I woke up on Wednesday morning with an Election Day hangover: groggy, head pounding, despondent, a little nauseous. I stumbled out of bed and refreshed the news app on my phone, a hard-to-ignore headline loudly proclaiming “PRESIDENT TRUMP.” I shut my eyes, and as with any other hangover, I popped a couple of ibuprofen, drank a glass of water, and headed to work. My daily responsibilities (hear me: privileges), I knew, would not drift away even in the wake of national shock. At this, I rejoiced.
You see, my generation—the Millennials, Generation Y—has caught a bad rap in recent years. Otherwise known as Generation Me, we are known for being extra-sensitive, overzealous, and self-absorbed. We share our most intimate thoughts and moments with strangers via public media and shout injustice when this information is compromised. We skate through grade-inflated universities, and after a lifetime of being told we are super-special, shout injustice when we struggle to find a job. When we do find a job, we shout injustice that we cannot afford at 25 what Mom and Dad acquired at 50. We pride ourselves on our participation in democracy but shout injustice when, through that process, we do not get what we want. Then, instead of constructing a long-term action plan to effect change, we shout and shout and shout—on Twitter, on Instagram, on Snapchat, on Facebook, and on the street. After all, we just want to be heard.
Dear Millennials: We hear you. But can we see you?
I am not an active user of social media. In fact, the only platform I use is Instagram, its aesthetic feature more enjoyable to me than the rantings I’d find on various others. On Wednesday, though, the visual darkened: posts in grayscale, captions including buzzwords like “weeping” and “brokenness” and “#notmypresident.” Users vowed to fight. Some claimed depression. Other posts included a popular—and baseless—SurveyMonkey electoral map, asserting that the millennial vote for Secretary Clinton stretched across the country in all but five states. And while I do not oppose taking to social media with political concerns, I do take issue when it is the primary mode of action—because it is not action at all.
I can no longer choose to sit idly by in a generation who grossly misunderstands freedom and our place within it. For this very reason, we found ourselves voting for the candidates we saw in this election — a prejudiced, discriminatory, misogynistic businessman who incites hate and values greed, and a politically-experienced criminal whose primary talent is subtle deception. These candidates were not chosen for us, Millennials. These candidates did not bribe their way to the final ballot. And no, the outcome of this election was not your parents’ fault. We chose theses candidates — by choosing media convenience over thoughtful research, by choosing blind tolerance over courageous dialogue, by choosing popularity and likability over critical thinking, and by choosing the rigid boundaries of a political party over morality and ethics and character. It is not by chance that these two candidates are representing the best our country has to offer in leadership. No sane, self-respecting person would any longer subject themselves to the toxic social and political culture we have cultivated for ourselves, our primary concerns in 2016 being retweets and Wikileaks. And by continuing to vote for one of two, for either-or, for the “lesser of two evils,” we communicate to our leaders that we narrow-mindedly believe that freedom is a checkmark and a round sticker on our shirt. These are not actions. This is apathy.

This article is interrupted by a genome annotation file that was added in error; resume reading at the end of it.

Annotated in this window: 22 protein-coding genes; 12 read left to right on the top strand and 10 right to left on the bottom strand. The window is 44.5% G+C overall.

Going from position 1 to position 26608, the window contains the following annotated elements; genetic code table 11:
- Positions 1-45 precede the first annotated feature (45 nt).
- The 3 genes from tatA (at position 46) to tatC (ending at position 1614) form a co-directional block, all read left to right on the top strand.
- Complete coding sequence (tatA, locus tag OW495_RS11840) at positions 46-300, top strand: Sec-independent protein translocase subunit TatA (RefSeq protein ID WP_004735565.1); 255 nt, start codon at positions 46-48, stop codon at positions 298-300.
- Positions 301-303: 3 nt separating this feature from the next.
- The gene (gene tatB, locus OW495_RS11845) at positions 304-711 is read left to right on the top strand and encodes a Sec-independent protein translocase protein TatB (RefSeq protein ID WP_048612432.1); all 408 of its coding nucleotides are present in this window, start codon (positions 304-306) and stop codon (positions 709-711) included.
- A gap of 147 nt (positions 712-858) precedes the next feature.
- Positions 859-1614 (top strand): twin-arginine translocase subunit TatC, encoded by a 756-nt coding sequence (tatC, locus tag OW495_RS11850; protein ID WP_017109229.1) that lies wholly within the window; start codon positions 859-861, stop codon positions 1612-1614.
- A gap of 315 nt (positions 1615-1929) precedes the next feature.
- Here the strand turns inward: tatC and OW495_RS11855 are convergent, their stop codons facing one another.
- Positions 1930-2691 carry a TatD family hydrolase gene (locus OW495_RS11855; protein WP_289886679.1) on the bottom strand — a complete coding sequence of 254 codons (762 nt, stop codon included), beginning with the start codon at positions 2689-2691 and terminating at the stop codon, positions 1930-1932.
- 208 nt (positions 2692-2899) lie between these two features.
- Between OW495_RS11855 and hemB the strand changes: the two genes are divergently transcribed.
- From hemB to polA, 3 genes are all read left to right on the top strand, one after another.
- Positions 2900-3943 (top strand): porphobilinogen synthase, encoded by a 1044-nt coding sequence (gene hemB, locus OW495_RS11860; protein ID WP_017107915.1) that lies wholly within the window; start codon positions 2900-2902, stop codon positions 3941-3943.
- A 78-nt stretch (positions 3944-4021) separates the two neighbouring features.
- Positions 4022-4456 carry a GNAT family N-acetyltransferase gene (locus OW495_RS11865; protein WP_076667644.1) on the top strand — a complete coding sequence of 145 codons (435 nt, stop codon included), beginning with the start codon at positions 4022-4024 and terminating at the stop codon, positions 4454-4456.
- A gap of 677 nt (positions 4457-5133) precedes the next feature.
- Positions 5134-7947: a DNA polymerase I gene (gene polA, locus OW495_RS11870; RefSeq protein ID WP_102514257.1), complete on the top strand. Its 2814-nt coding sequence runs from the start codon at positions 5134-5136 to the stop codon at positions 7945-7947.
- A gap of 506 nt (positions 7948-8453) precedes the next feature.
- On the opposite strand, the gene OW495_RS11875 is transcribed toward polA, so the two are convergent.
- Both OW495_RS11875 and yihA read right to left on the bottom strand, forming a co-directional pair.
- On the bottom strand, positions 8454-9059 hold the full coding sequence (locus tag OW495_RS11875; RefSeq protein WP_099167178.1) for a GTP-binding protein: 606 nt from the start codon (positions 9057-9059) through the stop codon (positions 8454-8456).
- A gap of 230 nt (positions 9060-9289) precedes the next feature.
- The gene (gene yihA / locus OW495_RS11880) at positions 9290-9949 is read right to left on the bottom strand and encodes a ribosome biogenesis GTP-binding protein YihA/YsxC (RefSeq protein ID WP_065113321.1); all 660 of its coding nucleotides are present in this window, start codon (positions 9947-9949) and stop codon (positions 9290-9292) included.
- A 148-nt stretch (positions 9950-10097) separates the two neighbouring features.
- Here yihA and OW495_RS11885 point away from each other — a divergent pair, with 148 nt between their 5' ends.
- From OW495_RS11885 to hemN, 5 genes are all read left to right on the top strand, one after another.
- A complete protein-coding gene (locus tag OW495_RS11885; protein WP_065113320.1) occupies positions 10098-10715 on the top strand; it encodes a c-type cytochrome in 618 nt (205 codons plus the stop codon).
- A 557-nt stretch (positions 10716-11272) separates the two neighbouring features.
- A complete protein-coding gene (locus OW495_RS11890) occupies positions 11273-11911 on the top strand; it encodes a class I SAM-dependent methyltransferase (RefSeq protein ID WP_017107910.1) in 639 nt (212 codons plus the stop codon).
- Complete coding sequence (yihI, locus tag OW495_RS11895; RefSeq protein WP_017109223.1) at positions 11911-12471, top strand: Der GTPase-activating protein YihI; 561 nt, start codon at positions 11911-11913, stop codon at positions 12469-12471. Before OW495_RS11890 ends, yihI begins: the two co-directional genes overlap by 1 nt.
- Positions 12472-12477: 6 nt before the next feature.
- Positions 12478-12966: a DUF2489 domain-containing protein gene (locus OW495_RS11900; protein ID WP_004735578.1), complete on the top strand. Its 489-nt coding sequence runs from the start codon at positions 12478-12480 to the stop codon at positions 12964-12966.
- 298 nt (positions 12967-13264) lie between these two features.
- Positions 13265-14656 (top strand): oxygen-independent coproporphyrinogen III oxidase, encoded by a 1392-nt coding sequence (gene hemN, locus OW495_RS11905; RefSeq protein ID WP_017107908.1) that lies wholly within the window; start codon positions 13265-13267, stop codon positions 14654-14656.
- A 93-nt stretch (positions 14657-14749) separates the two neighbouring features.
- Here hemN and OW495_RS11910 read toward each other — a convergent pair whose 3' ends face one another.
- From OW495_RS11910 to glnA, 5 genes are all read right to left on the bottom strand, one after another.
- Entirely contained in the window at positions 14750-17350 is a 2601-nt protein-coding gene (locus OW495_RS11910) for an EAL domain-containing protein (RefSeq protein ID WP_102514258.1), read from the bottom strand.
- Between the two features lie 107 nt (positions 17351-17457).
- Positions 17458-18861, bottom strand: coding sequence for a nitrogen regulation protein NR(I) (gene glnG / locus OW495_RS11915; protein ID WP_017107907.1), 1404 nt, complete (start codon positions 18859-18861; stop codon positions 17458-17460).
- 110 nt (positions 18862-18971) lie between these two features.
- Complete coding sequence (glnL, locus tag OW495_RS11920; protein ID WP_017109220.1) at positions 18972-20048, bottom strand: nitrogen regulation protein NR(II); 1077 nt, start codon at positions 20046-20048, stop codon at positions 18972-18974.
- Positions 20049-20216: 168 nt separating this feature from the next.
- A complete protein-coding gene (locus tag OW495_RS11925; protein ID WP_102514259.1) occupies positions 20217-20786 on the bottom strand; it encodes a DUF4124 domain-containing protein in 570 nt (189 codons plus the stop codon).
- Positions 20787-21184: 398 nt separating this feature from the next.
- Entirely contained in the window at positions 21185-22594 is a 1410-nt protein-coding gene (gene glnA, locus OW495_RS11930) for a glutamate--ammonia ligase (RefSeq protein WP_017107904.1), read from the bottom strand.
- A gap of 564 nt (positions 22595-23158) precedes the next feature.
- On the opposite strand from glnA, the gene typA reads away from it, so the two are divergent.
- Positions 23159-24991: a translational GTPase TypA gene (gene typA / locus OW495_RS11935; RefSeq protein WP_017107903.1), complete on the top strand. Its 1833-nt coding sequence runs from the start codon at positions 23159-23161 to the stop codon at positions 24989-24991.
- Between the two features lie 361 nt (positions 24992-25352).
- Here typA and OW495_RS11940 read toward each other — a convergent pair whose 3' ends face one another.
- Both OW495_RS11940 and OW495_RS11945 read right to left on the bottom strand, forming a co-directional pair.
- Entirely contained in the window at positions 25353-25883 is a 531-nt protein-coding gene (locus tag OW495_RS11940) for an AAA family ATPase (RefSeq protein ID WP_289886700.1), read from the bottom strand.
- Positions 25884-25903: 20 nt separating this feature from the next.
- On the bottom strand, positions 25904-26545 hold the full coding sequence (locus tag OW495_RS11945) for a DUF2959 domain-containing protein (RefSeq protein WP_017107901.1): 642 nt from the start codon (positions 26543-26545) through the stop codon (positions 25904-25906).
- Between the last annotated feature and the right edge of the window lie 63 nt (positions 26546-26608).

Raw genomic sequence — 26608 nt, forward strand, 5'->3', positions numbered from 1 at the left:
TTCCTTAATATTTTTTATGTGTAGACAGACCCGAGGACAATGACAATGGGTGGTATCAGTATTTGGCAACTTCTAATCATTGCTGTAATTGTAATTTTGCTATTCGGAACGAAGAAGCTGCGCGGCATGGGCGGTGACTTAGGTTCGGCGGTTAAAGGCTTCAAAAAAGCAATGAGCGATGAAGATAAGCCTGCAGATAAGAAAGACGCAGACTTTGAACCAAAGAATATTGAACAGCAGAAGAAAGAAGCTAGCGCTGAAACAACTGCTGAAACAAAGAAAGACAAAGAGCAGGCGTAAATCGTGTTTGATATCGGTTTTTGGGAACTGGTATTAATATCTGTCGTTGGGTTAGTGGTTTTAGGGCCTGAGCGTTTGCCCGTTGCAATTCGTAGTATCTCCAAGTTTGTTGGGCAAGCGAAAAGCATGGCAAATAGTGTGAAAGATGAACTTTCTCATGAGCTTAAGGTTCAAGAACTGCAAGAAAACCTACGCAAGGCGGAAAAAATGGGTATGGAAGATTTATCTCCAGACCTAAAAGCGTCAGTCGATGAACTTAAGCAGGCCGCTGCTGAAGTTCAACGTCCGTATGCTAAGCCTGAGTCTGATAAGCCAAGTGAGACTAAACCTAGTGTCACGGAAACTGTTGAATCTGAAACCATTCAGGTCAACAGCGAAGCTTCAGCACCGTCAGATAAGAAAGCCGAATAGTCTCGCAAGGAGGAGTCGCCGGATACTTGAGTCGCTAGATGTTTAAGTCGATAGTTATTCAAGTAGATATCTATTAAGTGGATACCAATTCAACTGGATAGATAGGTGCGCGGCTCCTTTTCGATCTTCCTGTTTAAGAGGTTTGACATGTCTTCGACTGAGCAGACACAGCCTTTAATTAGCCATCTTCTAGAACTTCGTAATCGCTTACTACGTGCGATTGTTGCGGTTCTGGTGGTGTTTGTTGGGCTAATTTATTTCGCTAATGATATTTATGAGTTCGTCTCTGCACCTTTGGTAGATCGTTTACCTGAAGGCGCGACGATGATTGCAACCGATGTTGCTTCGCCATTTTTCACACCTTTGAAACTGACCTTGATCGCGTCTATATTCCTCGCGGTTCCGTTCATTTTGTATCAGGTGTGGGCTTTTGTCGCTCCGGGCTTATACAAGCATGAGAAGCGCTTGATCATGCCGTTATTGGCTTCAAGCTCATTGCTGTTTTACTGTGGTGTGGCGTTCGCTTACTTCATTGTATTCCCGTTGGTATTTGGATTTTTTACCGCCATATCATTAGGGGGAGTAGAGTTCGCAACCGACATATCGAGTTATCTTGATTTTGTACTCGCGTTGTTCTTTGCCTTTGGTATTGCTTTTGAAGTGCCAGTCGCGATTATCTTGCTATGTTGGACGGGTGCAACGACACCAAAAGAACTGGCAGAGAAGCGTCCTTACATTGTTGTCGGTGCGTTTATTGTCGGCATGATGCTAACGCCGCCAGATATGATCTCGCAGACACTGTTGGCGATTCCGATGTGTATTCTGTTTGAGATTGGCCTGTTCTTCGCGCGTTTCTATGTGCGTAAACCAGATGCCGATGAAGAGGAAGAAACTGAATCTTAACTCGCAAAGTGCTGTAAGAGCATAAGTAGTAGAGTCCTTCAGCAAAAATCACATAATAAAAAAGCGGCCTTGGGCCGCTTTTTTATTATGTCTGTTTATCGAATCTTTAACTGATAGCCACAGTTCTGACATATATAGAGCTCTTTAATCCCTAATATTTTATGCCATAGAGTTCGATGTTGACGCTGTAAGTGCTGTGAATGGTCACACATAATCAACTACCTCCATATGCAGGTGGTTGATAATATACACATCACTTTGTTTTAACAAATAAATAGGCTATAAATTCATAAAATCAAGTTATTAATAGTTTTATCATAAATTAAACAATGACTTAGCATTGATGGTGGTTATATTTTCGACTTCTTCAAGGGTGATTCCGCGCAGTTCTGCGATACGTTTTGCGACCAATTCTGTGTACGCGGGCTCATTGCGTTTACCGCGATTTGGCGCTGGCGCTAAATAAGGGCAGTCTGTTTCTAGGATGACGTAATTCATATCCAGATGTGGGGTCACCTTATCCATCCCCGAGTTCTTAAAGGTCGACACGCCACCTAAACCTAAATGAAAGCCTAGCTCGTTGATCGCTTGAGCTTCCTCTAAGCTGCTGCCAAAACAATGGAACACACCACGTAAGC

Today, you posted that President-Elect Trump is #notyourpresident. The truth hurts, my friends. He is your president. So tomorrow, choose action. Volunteer in your local community schools. Don’t shut them down with protests. Take a policy class so that you can better understand our world’s most complex issues. Don’t just read the headlines about them on Twitter. Forge a path into places where respectful dialogue is uncommon. Don’t run to your “safe space,” creating further divide. Choose prudence. Choose courage. Values are lasting; political leaders, thankfully, are not.
Hannah Mielke is a graduate student at Ohio State University.